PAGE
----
Maybe the Brazilian’s defensive frailty can be explained down to a lack of proper playing time. Again his best season was only a couple of years ago and that was when he had an extended run in the first team. For all the concerns about his defending Rafael, that season at least, displayed a maturity that was lacking in campaigns before whilst his attacking play pinned back the opposition fullbacks and wingers.
A lack of trust first from David Moyes, starting 18 league matches under the Scot, and then Louis van Gaal seems to have played a role in the limited number of games that the Brazilian has featured in but his injury record is doing just as much damage if not more. The fractured cheekbone he suffered against Yeovil was Rafael’s 27th setback in six years according to the Manchester Evening News. Van Gaal did praise the Brazilian’s resilience in playing on for nearly half an hour to see out the first half with the fracture hailing Rafael for his “fantastic attitude” and labeling him as “unbelievable”.
Like Phil Jones, Rafael is a victim of his all-action style which leaves him prone to injuries. Rafael has already suffered from two groin strains since last summer on top of his fractured cheek bone. His record can be interpreted in a couple of ways. One view is that he is unlucky with all the setbacks that he has suffered whilst the other harsher assessment decrying that the United fullback hasn’t adjusted his game enough to minimize the risk of injury.
So why pine for a player who still hasn’t ironed out the big flaws in his game? Simply put from an attacking perspective he offers more than Antonio Valencia and Paddy McNair. Rafael can provide the same thrust on the right flank that Luke Shaw (or Ashley Young) does on the left. With an attack that has yet to fire Rafael’s forward thinking mindset adds an extra dimension to United’s play and at the very least he can supply crosses for the strikers to attack. Indeed playing in a diamond gives the fullback an extra responsibility to go forward to provide width and Rafael has more tools in his locker to create potential goalscoring opportunities than either Valencia or McNair.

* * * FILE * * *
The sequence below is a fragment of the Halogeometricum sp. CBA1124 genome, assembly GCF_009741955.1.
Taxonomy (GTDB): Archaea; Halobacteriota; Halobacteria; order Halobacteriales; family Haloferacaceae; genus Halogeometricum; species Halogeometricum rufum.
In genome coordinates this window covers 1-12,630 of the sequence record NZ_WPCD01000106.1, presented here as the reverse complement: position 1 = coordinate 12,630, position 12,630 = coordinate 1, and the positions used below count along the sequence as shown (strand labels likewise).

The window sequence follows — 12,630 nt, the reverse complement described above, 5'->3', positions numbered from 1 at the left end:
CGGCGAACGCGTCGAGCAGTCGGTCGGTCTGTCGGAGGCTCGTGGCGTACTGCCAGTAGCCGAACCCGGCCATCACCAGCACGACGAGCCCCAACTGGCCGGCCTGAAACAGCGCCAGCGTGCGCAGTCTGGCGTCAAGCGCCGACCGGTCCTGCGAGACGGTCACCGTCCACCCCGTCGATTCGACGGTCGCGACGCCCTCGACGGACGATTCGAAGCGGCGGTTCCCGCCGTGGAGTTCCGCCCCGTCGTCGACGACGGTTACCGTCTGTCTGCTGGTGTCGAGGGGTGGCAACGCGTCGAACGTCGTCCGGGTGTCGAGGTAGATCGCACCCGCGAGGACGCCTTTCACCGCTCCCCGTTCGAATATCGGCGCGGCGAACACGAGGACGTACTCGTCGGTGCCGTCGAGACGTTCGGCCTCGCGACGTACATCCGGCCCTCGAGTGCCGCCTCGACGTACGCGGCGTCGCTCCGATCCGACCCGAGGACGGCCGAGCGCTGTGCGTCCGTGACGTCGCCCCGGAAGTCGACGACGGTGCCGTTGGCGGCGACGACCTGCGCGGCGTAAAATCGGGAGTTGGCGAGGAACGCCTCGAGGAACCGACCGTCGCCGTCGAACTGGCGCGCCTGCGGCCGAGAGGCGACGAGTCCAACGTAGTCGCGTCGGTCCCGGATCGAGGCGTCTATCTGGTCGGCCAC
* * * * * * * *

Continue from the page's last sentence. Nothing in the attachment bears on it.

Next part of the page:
It’s worth remembering that Rafael was named Man of the Match in United’s game against West Ham United at Old Trafford. That game though was overshadowed by Wayne Rooney dismissal following a foul on Stewart Downing.
Perhaps the exclusion of Rafael is part of a wider issue for Louis van Gaal. The Brazilian is far from the only defender that van Gaal has question marks over and the Dutchman is opting for conservatism over a truly expansive approach. Statistics can only mask United’s performances up to a point.
That said time is running out for the 24-year old and it’s difficult to see Rafael getting a run-out in the first team unless there is an injury crisis which forces van Gaal’s hand. With United in the market the market for a right back the odds are against Rafael staying at Old Trafford beyond the summer.
Rafael is a polarizing figure amongst the Old Trafford faithful with fans and critics choosing to view his qualities in a different light. Is he committed or impetuous? Is he adventurous or defensively ill-disciplined? Is he feisty or just plain hot-headed?
Maybe that’s Rafael’s problem, he just poses too many questions. He may have already had his last drink at the last chance saloon. However there is a nagging feeling that he still has something to offer for United. It would be churlish to suggest that Rafael would solve all of United’s problems on the right but he surely isn’t a worse option than Valencia or McNair, is he?